Saturday, October 31, 2009


“Shroud No.2”, Oct. 2009
acrylic and cut corrugated cardboard, 16 x 20”

Shroud”, Oct. 2009
acrylic and cut corrugated cardboard, 16 x 20”

My boss looked at me quizzically as I inspected the shredded cardboard packing material from a box of new inventory, “What… what is it?” she asked. “I think I want to paint on this.” I replied. It stretched out when I pulled at either side of the section I’d plucked from the box, and I was playing with it! I’m certain she thought I was nuts as I tugged at the material, examining it’s qualities, imagining it’s possibilities.

The shredded cardboard lay in a pile on my work table for some time, as I continued to scrutinize it- then in a hurry one night I started cutting and arranging it atop a piece of cardboard being carved simultaneously, the patterns carved so that the shredded cardboard to be hot glued above revealing some of what was below. That layered, partially covered nature in my assemblage gave me the title “Shroud”, the word by definition: a cloth or sheet in which a corpse is wrapped for burial. I have seen some death this year, certainly- the older I get, the more I see it seems. Just today my pal Rudy called from New Mexico with news that his brother Bob had passed, my grandmother passed last winter, and my pal Kevin died three years ago, yesterday, as well. People die and we miss them because humans are fragile, divine, and special.

While the finished pieces are black and somewhat menacing, I hadn’t thought of this much while I played with my newfound material, I played like a child who just discovered something unusual and fun! I know they will be largely unappreciated and likely unsaleable, but for me they are a real breakthrough: completely non-objective art focused on materials and texture, a purity I have struggled to achieve since I saw the Action/Abstraction Show at the St. Louis Art Museum a year ago has been achieved in my mind. I have an acquaintance or two-dozen that feel like abstract art is baloney, but it’s much more complicated to create, explain, argue, appreciate, and evaluate than most people have the intellect or imagination to entertain. There is a lot that of abstract work that is poorly done, and there is a great deal that is sublime and transcendent: sorting Fine Art from the Emperor’s New Clothes is a confounding, and sometimes convoluted business. Some have the Magic Touch, and others just don’t, although as my brother says, “There is no accounting for taste".

The shredded inspiration in question...

Snikety Snik, Sucka! I’ll CUT YA!

A handmade bamboo tool I fashioned back in ceramics class at the University works GREAT for detailing my cut cardboard paintings... those tools are the most valuable, crafted for a particular task. This "little friend" came in handy later on in my art making!

Laying out “Shroud No.2” prior to hot gluing...

Painting “Shroud”, stapled down to my workboard:

Monday, October 19, 2009

Poetry Scores Invitational 2009- "600 Glittering and Genteel Towns"

"600 Glittering and Genteel Towns" 2009
8 x 16" each, mixed media on canvas

I will be participating in the 2009 Poetry Scores Art Invitational on Friday, Nov. 13 at The Luminary Arts Center, 4900 Reber Place at South Kingshighway- right across from Tower Grove Park. Poetry Scores is a local arts organization that translates poetry into other media, their main medium is the poetry score- a long poem set to music as one scores a film. At the CD release party for the finished score, an art auction will take place, contributing artists having made work that both responds to the poem and is titled after a verbatim quote from the poem. This year’s Invitational is devoted to the poem “The Sydney Highrise Variations” by the Australian poet Les Murray.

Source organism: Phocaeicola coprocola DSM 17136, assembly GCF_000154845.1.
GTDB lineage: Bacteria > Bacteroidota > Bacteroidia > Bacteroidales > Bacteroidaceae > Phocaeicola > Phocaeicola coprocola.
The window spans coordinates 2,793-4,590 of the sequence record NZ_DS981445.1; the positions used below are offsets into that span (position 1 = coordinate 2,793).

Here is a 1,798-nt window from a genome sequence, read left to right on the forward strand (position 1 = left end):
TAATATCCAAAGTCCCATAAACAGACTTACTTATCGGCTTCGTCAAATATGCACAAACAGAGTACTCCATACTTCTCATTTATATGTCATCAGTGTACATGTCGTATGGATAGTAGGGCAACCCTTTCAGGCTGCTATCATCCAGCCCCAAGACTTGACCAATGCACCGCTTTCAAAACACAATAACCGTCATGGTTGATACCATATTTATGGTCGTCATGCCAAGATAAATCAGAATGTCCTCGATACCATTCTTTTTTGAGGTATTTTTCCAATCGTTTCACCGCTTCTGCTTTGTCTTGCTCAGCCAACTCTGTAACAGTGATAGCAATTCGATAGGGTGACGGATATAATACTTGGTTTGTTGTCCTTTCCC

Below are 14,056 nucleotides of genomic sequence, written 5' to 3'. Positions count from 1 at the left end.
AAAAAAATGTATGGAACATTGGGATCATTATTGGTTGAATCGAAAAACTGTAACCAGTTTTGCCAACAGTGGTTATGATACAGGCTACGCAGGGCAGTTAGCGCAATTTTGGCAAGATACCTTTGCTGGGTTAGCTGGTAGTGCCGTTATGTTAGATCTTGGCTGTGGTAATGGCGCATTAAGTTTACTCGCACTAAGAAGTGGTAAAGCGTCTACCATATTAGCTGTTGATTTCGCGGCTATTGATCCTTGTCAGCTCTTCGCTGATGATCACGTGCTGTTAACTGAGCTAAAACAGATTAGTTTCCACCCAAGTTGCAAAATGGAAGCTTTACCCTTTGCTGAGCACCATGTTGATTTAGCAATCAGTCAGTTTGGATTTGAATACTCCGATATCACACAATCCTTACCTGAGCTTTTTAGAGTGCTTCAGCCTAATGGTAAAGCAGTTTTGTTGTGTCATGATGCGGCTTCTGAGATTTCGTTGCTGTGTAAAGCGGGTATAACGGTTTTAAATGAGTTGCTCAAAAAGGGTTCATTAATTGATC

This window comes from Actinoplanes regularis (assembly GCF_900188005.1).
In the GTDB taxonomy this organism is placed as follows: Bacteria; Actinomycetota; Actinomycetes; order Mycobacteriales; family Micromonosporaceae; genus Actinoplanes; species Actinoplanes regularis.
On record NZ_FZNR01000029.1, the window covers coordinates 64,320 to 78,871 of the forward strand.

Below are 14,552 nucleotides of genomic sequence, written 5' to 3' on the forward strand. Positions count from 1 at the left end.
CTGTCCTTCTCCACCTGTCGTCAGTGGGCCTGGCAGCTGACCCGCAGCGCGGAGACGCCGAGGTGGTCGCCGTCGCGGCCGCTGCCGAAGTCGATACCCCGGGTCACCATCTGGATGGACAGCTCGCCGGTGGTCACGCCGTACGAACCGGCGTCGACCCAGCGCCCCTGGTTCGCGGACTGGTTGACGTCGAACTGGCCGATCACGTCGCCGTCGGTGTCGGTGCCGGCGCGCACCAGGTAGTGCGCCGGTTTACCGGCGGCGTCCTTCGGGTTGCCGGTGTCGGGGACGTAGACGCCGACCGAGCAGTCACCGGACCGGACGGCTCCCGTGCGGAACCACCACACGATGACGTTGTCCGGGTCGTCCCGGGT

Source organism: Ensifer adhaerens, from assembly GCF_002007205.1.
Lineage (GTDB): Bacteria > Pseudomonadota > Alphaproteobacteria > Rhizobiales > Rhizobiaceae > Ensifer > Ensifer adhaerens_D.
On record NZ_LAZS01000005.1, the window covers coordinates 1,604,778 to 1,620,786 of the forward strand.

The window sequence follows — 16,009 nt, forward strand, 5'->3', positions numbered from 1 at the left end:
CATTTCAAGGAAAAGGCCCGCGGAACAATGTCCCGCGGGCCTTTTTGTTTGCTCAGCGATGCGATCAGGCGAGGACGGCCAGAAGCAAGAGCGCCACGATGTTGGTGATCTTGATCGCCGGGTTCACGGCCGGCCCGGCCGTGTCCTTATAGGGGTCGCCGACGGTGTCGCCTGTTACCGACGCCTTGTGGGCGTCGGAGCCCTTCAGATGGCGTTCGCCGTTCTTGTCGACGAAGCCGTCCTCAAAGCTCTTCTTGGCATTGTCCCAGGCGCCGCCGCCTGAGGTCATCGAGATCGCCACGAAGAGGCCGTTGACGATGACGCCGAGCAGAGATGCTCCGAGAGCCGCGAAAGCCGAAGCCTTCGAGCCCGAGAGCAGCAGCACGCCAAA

I was honored to be asked to be invited by Chris King, editorial director of the award-winning St. Louis American, Confluence City blogger, and hard-working Poetry Scores board member. While I am no poet, I regularly lift bits of song lyrics/titles as inspiration for my work, so I am notably qualified. After studying Les Murray’s poem closely for a couple months in preparation for my finished artwork, I settled on my vision for the line "600 Glittering and Genteel Towns", Murray's lament for Sydney's ambition to rival urban America's own seemingly neverending upward vigor in pursuit of modernity- an aspiration that ignored the regional individuality already present in the townships and burbs inland.

I was inspired by several birdseye views plucked from the internet of the sprawl North and East of the city, including the Parramatta River valley leading to Harbour Bridge. Views of these valleys and riverways were the groundwork for my initial drawings on the canvases, leading to the shaped, finished mixed media pieces. Yes, that IS glitter shimmering over my paintings- "600 Glittering and Genteel Towns", get it? Sorry I couldn't resist; I might end up the Andy Warhol of this little invitational, but at least I didn't piss on them or use diamond dust, so...
The bidding will start at $50.00 per canvas, and if you find another painting you like by another participant in this incredible roster of St. Louis artists you like better, by all means grab it- you might not get another chance to get work by these folks for such a low price point.